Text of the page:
Tesco has today (Wednesday 19th September) unveiled its new brand, Jack’s, with stores inspired by – and named after – the company’s founder Jack Cohen.
The launch kicks off Tesco’s centenary, “Celebrating 100 Years of Great Value”, and sees the UK’s largest supermarket respond to the beating it’s taken from discount retailers such as Aldi and Lidl.
Tesco says Jack’s will bring customers great-tasting food at the lowest possible prices. Eight out of ten of the food and drink products it sells will be grown, reared or made in Britain
Although unconfirmed, it is thought that Middlewich could be one of the locations currently being eyed-up by the supermarket giant for its new brand, after July’s announcement that it would be closing its larger superstore in the town.
Over the next six months Tesco plans to launch 10-15 Jack’s stores in the UK.
The first two stores will open tomorrow (Thursday 20th September) in Cambridgeshire and Lincolnshire, on sites which make use of excess Tesco space.
The company confirmed that the stores to follow will include a mix of entirely new sites, sites adjacent to existing Tesco stores, and a small number of converted Tesco stores.
Tesco chief executive Dave Lewis said: “Jack Cohen championed value for customers and changed the face of British shopping.
“He’s an inspiration for all of us and that same spirit still drives Tesco now.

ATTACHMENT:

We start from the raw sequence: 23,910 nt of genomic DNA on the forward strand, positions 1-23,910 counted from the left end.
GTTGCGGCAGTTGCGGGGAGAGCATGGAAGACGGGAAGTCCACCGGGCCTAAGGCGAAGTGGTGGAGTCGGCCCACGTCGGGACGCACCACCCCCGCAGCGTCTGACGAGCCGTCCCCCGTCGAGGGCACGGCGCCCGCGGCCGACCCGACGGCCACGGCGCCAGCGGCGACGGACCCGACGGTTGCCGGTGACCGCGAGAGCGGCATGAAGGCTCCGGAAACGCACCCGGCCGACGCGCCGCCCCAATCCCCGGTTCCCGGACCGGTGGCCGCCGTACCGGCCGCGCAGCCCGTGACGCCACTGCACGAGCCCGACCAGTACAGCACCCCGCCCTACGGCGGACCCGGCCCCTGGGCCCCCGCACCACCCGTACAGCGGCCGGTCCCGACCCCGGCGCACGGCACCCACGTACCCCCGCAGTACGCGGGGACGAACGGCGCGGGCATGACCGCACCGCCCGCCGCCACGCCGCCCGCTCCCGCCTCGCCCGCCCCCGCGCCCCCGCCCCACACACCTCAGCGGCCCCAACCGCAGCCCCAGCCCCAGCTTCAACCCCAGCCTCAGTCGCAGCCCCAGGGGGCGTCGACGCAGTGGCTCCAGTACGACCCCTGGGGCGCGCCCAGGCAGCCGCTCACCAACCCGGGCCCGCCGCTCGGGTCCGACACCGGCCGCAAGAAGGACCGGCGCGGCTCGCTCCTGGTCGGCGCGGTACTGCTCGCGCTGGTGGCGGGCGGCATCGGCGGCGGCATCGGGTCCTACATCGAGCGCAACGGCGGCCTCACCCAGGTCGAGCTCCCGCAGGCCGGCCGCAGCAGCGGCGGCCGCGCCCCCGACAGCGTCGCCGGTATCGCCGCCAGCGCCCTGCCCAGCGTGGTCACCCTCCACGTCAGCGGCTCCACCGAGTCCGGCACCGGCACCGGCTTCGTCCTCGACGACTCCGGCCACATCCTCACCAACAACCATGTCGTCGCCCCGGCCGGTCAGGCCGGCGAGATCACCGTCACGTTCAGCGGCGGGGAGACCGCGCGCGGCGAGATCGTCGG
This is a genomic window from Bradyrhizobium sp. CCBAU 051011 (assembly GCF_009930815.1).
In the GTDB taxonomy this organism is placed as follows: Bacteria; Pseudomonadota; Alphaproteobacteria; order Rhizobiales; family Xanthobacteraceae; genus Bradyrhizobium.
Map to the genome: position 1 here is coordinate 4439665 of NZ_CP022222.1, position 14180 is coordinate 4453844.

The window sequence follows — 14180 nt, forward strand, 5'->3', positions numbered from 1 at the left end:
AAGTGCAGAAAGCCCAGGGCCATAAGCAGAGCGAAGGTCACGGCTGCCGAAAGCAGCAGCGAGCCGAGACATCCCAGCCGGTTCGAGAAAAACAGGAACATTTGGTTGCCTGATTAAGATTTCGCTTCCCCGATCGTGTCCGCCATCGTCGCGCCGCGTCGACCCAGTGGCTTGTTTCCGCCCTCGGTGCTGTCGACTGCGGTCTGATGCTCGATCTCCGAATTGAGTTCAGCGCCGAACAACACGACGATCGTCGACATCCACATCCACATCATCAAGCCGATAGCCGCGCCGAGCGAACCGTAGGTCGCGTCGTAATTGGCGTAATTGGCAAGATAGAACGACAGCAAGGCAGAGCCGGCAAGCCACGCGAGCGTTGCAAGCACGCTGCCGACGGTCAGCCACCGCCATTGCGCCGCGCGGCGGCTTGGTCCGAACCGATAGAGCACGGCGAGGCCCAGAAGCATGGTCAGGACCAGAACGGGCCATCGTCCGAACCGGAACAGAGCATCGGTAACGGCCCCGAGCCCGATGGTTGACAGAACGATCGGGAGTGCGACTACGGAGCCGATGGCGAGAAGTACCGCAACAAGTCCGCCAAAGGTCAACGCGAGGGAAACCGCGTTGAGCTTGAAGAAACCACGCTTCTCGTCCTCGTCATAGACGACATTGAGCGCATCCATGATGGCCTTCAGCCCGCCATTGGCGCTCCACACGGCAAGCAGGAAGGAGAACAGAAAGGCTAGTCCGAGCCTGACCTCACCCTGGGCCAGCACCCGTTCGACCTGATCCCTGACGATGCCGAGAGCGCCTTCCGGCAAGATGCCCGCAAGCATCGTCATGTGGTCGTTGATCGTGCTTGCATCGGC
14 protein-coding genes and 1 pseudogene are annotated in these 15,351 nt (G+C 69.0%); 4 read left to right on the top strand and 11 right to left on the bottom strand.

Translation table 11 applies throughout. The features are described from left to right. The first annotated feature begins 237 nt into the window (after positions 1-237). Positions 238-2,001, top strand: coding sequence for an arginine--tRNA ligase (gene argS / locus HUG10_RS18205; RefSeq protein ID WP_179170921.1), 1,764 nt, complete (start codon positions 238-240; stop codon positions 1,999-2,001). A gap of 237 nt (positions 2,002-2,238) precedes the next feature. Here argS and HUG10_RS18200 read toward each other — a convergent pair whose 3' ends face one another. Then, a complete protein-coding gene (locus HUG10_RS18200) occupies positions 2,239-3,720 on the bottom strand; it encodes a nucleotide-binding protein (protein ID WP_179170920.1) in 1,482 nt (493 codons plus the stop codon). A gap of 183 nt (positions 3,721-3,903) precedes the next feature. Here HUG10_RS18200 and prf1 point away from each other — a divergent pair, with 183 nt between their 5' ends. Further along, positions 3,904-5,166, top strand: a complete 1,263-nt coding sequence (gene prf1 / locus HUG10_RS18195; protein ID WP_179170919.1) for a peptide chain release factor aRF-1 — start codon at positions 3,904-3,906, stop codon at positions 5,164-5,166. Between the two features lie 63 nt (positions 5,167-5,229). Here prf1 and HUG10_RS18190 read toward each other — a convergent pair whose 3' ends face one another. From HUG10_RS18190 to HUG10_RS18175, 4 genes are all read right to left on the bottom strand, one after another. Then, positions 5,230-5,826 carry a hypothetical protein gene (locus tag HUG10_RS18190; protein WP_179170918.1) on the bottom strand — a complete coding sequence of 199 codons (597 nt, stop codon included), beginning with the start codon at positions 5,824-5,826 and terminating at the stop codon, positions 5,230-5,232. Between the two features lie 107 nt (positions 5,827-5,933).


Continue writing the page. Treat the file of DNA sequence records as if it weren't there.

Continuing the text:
“It’s fitting that today, we mark the beginning of Tesco’s celebration of 100 Years of Great Value by launching a new brand, and stores bearing his name: Jack’s.
“Great tasting food at the lowest possible prices with 8 out of 10 products grown, reared or made in Britain.”
In 1919, Jack Cohen started selling armed forces surplus stock from his market stall in Well Street, Hackney.
With nothing more than £30 demob money and a knack for offering what customers wanted, Jack built a business famed for making food available to everyone.
In addition to the Jack’s own label produce, the stores will stock some familiar grocery brands and a range of general merchandise on a “when it’s gone, it’s gone” basis – similar to its German rivals.
Jack’s will operate a low-cost business model that is designed to keep costs low and prices down – no fancy fixtures or fittings, and no added extras.